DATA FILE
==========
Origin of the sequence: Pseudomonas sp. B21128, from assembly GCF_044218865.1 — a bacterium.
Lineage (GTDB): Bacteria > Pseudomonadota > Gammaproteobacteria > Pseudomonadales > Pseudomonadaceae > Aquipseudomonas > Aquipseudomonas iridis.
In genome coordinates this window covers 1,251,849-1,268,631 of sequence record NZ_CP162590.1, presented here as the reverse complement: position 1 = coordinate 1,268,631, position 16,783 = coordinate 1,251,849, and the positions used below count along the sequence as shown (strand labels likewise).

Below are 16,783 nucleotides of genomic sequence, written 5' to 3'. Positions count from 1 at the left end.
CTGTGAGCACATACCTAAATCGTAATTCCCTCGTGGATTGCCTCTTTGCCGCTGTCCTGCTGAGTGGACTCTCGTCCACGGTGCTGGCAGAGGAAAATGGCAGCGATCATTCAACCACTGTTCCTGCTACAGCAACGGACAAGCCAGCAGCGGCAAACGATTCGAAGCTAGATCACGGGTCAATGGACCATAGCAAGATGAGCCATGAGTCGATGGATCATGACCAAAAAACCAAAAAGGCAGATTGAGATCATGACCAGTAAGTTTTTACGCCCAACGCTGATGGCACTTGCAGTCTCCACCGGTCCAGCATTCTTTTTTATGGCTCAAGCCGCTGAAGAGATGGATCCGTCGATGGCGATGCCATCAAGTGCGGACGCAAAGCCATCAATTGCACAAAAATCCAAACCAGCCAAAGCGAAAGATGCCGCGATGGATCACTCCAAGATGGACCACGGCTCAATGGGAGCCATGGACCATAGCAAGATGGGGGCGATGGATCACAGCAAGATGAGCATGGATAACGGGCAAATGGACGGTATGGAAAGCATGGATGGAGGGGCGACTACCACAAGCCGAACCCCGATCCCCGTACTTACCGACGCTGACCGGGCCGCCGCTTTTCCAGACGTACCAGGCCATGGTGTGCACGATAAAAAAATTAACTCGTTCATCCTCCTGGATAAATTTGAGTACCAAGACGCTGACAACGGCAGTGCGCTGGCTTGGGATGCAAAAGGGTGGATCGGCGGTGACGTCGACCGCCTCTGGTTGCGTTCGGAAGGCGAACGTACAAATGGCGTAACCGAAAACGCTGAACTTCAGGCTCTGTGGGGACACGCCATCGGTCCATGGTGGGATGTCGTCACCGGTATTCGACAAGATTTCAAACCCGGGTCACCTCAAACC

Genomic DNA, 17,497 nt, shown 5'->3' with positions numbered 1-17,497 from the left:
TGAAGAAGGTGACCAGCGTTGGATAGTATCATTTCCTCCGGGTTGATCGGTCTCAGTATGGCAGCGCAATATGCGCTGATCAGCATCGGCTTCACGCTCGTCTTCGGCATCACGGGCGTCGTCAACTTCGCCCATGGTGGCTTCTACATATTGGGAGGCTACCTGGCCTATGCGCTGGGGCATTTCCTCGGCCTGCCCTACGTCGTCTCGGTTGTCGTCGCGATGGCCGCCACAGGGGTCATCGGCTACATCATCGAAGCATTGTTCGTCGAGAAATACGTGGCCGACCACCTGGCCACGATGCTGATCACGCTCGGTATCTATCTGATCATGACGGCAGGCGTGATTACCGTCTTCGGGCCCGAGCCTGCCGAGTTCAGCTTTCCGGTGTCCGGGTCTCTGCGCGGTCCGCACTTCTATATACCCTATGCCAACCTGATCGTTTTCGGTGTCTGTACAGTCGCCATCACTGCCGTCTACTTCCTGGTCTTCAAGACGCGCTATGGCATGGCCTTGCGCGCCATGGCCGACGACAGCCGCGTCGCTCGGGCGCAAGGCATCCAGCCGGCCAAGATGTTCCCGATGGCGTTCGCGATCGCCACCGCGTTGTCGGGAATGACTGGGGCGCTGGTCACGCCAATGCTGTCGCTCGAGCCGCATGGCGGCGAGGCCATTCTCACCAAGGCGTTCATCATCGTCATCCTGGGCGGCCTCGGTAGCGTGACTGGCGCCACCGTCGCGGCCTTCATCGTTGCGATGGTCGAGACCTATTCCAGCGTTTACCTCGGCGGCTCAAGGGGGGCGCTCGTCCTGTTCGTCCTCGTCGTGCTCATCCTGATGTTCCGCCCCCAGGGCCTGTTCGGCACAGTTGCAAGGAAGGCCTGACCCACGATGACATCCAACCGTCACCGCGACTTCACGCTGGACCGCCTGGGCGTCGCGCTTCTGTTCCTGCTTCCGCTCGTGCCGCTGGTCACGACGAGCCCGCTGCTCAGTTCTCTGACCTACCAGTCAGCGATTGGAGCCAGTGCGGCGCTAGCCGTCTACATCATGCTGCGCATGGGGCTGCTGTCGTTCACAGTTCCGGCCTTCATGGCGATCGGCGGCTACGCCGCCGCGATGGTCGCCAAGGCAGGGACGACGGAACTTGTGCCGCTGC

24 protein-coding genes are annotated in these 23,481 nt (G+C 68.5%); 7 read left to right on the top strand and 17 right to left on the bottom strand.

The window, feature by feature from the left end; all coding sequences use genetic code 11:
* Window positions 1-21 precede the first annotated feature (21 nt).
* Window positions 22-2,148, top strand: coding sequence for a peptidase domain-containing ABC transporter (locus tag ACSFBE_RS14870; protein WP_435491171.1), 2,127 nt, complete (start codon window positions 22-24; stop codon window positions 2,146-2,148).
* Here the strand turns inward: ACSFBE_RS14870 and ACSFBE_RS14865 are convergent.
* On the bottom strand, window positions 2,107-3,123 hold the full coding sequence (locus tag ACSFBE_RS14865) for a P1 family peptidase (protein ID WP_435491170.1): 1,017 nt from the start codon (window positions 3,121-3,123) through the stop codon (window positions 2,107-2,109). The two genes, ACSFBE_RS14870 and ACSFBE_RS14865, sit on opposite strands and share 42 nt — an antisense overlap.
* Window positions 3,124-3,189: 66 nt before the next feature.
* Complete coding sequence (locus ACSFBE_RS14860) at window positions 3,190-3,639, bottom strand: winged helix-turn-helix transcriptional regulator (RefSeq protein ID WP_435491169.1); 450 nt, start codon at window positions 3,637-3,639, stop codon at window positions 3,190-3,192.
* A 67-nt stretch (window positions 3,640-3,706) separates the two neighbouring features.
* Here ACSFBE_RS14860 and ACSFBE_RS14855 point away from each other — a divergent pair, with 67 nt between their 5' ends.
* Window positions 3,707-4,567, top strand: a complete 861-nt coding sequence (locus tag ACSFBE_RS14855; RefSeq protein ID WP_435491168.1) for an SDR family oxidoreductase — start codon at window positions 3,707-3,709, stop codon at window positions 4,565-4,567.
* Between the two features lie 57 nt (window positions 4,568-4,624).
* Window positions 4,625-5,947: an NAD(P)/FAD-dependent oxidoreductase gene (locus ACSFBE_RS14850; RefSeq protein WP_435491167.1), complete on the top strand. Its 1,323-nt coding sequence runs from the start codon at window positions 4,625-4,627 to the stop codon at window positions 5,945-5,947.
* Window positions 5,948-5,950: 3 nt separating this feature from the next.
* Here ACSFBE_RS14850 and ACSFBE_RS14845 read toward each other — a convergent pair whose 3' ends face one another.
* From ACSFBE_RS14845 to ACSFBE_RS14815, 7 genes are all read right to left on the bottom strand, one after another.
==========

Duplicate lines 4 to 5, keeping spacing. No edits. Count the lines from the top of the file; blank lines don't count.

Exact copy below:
Below are 16,783 nucleotides of genomic sequence, written 5' to 3'. Positions count from 1 at the left end.
CTGTGAGCACATACCTAAATCGTAATTCCCTCGTGGATTGCCTCTTTGCCGCTGTCCTGCTGAGTGGACTCTCGTCCACGGTGCTGGCAGAGGAAAATGGCAGCGATCATTCAACCACTGTTCCTGCTACAGCAACGGACAAGCCAGCAGCGGCAAACGATTCGAAGCTAGATCACGGGTCAATGGACCATAGCAAGATGAGCCATGAGTCGATGGATCATGACCAAAAAACCAAAAAGGCAGATTGAGATCATGACCAGTAAGTTTTTACGCCCAACGCTGATGGCACTTGCAGTCTCCACCGGTCCAGCATTCTTTTTTATGGCTCAAGCCGCTGAAGAGATGGATCCGTCGATGGCGATGCCATCAAGTGCGGACGCAAAGCCATCAATTGCACAAAAATCCAAACCAGCCAAAGCGAAAGATGCCGCGATGGATCACTCCAAGATGGACCACGGCTCAATGGGAGCCATGGACCATAGCAAGATGGGGGCGATGGATCACAGCAAGATGAGCATGGATAACGGGCAAATGGACGGTATGGAAAGCATGGATGGAGGGGCGACTACCACAAGCCGAACCCCGATCCCCGTACTTACCGACGCTGACCGGGCCGCCGCTTTTCCAGACGTACCAGGCCATGGTGTGCACGATAAAAAAATTAACTCGTTCATCCTCCTGGATAAATTTGAGTACCAAGACGCTGACAACGGCAGTGCGCTGGCTTGGGATGCAAAAGGGTGGATCGGCGGTGACGTCGACCGCCTCTGGTTGCGTTCGGAAGGCGAACGTACAAATGGCGTAACCGAAAACGCTGAACTTCAGGCTCTGTGGGGACACGCCATCGGTCCATGGTGGGATGTCGTCACCGGTATTCGACAAGATTTCAAACCCGGGTCACCTCAAACC